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Relationship: 295

Title

A descriptive phrase which clearly defines the two KEs being considered and the sequential relationship between them (i.e., which is upstream, and which is downstream). More help

Activation, Stellate cells leads to Accumulation, Collagen

Upstream event
The causing Key Event (KE) in a Key Event Relationship (KER). More help
Downstream event
The responding Key Event (KE) in a Key Event Relationship (KER). More help

Key Event Relationship Overview

The utility of AOPs for regulatory application is defined, to a large extent, by the confidence and precision with which they facilitate extrapolation of data measured at low levels of biological organisation to predicted outcomes at higher levels of organisation and the extent to which they can link biological effect measurements to their specific causes. Within the AOP framework, the predictive relationships that facilitate extrapolation are represented by the KERs. Consequently, the overall WoE for an AOP is a reflection in part, of the level of confidence in the underlying series of KERs it encompasses. Therefore, describing the KERs in an AOP involves assembling and organising the types of information and evidence that defines the scientific basis for inferring the probable change in, or state of, a downstream KE from the known or measured state of an upstream KE. More help

AOPs Referencing Relationship

AOP Name Adjacency Weight of Evidence Quantitative Understanding Point of Contact Author Status OECD Status
Protein Alkylation leading to Liver Fibrosis adjacent High Brendan Ferreri-Hanberry (send email) Open for citation & comment WPHA/WNT Endorsed
Endocytic lysosomal uptake leading to liver fibrosis adjacent High Allie Always (send email) Under development: Not open for comment. Do not cite EAGMST Under Review

Taxonomic Applicability

Latin or common names of a species or broader taxonomic grouping (e.g., class, order, family) that help to define the biological applicability domain of the KER.In general, this will be dictated by the more restrictive of the two KEs being linked together by the KER.  More help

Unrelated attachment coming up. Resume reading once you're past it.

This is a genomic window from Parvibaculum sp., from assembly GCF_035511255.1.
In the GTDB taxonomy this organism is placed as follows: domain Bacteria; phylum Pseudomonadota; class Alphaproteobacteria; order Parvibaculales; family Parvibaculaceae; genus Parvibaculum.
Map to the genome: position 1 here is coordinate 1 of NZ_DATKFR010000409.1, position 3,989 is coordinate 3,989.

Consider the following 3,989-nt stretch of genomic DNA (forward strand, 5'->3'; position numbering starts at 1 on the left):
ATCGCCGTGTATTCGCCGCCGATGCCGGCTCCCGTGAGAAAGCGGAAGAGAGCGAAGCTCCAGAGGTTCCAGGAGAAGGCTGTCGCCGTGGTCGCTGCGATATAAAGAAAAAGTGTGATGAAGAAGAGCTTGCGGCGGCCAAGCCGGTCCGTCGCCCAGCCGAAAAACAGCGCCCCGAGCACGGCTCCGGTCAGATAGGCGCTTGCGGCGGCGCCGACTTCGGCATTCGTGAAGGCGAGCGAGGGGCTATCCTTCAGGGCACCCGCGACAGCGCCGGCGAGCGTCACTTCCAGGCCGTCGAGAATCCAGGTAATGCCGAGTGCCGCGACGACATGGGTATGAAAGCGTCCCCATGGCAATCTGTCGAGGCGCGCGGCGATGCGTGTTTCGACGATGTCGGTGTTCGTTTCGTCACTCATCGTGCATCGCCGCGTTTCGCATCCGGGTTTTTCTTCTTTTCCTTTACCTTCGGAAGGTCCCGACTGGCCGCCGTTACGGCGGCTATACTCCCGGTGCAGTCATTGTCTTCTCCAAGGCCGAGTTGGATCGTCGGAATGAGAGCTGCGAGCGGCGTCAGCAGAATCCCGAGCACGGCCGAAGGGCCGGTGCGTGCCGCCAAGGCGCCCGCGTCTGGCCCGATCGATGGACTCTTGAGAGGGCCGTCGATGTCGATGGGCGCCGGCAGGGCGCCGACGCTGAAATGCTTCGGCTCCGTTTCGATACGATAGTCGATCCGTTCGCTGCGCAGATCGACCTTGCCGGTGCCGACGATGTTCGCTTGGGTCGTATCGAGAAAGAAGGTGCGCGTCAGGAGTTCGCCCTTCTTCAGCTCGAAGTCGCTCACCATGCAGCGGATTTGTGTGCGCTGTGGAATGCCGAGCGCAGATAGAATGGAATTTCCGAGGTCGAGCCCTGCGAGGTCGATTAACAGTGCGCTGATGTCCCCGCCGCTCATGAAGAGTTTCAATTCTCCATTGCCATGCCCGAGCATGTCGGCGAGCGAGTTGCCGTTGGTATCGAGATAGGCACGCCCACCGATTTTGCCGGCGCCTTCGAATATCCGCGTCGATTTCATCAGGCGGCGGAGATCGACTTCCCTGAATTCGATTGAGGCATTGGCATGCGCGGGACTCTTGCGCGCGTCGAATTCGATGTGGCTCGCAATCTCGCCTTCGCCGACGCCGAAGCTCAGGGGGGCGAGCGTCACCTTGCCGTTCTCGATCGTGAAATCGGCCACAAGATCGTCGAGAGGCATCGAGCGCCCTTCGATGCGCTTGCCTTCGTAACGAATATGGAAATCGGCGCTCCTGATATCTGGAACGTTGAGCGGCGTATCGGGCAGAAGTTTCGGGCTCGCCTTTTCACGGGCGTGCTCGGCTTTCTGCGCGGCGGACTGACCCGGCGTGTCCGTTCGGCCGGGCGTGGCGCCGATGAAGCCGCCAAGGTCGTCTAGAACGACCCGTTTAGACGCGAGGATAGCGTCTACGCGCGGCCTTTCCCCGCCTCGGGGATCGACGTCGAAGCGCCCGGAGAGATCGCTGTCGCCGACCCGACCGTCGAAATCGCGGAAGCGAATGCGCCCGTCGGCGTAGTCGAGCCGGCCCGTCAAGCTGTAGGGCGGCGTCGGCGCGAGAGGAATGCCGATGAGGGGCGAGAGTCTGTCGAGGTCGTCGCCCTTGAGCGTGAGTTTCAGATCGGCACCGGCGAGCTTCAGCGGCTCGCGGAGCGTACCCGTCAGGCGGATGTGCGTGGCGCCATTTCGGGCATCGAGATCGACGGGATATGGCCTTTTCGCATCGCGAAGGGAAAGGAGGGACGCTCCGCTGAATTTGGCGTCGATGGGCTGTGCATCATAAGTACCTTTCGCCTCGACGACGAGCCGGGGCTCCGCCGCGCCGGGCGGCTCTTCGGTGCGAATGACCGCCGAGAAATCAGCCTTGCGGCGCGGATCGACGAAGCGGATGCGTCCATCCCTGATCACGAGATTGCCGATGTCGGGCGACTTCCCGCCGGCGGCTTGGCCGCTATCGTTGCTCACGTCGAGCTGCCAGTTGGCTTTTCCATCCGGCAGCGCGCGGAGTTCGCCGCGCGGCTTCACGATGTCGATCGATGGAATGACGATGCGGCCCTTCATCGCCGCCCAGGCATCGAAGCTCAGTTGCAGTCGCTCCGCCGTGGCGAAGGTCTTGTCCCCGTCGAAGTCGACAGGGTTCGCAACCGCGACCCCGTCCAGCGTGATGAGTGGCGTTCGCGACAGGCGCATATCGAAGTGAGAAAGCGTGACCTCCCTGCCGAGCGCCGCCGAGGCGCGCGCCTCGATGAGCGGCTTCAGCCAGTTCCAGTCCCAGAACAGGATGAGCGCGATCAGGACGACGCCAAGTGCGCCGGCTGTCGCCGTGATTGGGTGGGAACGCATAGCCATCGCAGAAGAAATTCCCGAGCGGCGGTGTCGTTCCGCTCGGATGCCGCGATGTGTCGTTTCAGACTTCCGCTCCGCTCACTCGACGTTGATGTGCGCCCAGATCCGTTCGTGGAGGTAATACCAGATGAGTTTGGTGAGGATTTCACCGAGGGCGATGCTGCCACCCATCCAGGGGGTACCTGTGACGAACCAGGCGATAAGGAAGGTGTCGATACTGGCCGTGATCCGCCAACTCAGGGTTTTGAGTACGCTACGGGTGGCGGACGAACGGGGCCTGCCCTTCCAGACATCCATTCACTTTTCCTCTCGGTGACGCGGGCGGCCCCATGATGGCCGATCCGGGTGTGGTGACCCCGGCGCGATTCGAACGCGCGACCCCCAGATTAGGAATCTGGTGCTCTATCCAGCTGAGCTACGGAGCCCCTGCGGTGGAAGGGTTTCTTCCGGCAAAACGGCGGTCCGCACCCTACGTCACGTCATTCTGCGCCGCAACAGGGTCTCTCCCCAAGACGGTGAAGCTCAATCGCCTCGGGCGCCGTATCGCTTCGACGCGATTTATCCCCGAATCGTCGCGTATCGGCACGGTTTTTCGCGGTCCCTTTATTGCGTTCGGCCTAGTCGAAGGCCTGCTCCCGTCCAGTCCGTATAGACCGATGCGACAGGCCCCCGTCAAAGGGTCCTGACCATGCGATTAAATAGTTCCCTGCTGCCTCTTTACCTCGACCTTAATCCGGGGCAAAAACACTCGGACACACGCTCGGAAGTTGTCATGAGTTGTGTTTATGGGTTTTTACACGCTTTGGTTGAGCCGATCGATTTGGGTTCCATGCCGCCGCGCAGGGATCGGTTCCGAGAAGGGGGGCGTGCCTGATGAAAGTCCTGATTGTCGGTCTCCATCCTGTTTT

Term Scientific Term Evidence Link
human Homo sapiens High NCBI
Rattus norvegicus Rattus norvegicus High NCBI

Sex Applicability

An indication of the the relevant sex for this KER. More help
Sex Evidence
Unspecific

Life Stage Applicability

An indication of the the relevant life stage(s) for this KER.  More help
Term Evidence
All life stages

Key Event Relationship Description

Provides a concise overview of the information given below as well as addressing details that aren’t inherent in the description of the KEs themselves. More help

Up-regulation of collagen synthesis following hepatic stellate cell (HSC) activation is among the most striking molecular responses of HSCs to injury and is mediated by both transcriptional and post-transcriptional mechanisms. Activated HSCs do not only proliferate and increase cell number, but also increase collagen production per cell. Synthesis of type I collagen is initiated by expression of the col1a1 and col1a2 genes, giving rise to α 1(I) and α 2(I) procollagen mRNAs in a 2:1 ratio. Upon activation of HSCs and other myofibroblast precursors, there is a > 50-fold increase in α 1(I) procollagen mRNA levels. The half-life of collagen α1(I) mRNA increases 20-fold in activated HSCs compared with quiescent HSCs. Monocytes and macrophages are involved in inflammatory actions by producing large amounts of Nitric oxide (NO) and inflammatory cytokines such as TNF-α which have a direct stimulatory effect on HSC collagen synthesis. Synthesis of TGF-α and TGF-β promotes activation of neighbouring quiescent HSCs, whereas the release of HGF (hepatocyte growth factor) stimulates regeneration of adjacent hepatocytes.

The basement membrane-like matrix is normally comprised of collagens IV and VI, which is progressively replaced by collagens I and III and cellular fibronectin during fibrogenesis. Although multiple extracellular matrix (ECM) components are up-regulated, type I collagen is the most abundant protein. These changes in ECM composition initiate several positive feedback pathways that further amplify collagen production. Increasing matrix stiffness is a stimulus for HSC activation and matrix-provoked signals link to other growth factor receptors through integrin-linked kinase and transduce via membrane-bound guanosine triphosphate binding proteins, in particular Rho67 and Rac, signals to the actin cytoskeleton that promote migration and contraction.